The survey also reports that "less than one percent" of respondents could name all nine Justices. When you consider that there are about one million lawyers in the U.S. -- which comes to roughly 0.3 percent of the population -- that result more or less interprets itself.

* * *

Friday, June 20, 2003

Neuroeconomists, Meet Aristotle

PLAINSMAN: Everyone should spend some quality time with the Philosopher. My title was prompted, however, by reading the article that D. linked to on brain research and economic reasoning. I was particularly interested to read its account of how the nervous system behaves during the Ultimatum Game:

"In a study published the current issue of the journal Science, Dr. Cohen and his colleagues, including Dr. Alan G. Sanfey of Princeton, took images of people's brains as they played the ultimatum game, a test of fairness between two people.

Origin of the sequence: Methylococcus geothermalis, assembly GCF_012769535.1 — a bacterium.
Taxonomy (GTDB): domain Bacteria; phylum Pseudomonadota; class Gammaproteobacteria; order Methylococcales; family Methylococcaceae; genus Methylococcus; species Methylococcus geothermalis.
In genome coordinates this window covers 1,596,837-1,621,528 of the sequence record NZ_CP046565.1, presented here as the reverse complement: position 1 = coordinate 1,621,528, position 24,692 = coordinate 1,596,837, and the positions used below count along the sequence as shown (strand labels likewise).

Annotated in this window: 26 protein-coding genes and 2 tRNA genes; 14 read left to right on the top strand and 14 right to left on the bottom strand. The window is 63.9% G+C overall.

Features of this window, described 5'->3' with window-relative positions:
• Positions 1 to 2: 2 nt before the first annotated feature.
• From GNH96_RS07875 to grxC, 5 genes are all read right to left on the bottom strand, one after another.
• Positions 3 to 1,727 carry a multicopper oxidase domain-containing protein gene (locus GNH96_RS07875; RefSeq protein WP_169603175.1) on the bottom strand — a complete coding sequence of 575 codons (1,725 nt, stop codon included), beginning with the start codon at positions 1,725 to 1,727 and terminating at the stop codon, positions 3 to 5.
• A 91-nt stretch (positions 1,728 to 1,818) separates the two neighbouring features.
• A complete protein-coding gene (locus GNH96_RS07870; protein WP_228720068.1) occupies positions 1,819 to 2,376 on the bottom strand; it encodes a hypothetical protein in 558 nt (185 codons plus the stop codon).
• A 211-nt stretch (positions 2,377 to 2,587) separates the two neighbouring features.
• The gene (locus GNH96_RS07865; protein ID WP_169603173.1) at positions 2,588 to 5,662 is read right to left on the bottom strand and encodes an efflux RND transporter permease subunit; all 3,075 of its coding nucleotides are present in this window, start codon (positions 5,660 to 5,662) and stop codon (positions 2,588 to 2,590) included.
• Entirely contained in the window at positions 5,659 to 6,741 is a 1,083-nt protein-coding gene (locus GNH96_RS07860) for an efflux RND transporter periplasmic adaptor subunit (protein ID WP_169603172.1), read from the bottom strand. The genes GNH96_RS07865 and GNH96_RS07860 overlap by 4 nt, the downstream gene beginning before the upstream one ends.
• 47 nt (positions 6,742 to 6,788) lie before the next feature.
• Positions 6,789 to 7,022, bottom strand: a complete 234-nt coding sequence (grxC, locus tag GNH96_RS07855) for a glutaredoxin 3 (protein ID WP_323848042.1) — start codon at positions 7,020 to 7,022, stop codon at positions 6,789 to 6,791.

In the ultimatum game, the first player is given, say, $10 in cash. He must then decide how much to give to a second player. It could be $5, the fairest offer, or a lesser amount depending on what he thinks he can get away with. If Player 2 accepts the offer, the money is shared accordingly. But if he rejects it, both players go away empty-handed. It is a one-shot game, and the players never meet again.

Most people in the shoes of Player 2 refuse to take amounts under $2 or $3, Dr. Cohen said. They would rather punish the first player than feel cheated. "But this makes no economic sense," he said. "You're better off with something than nothing."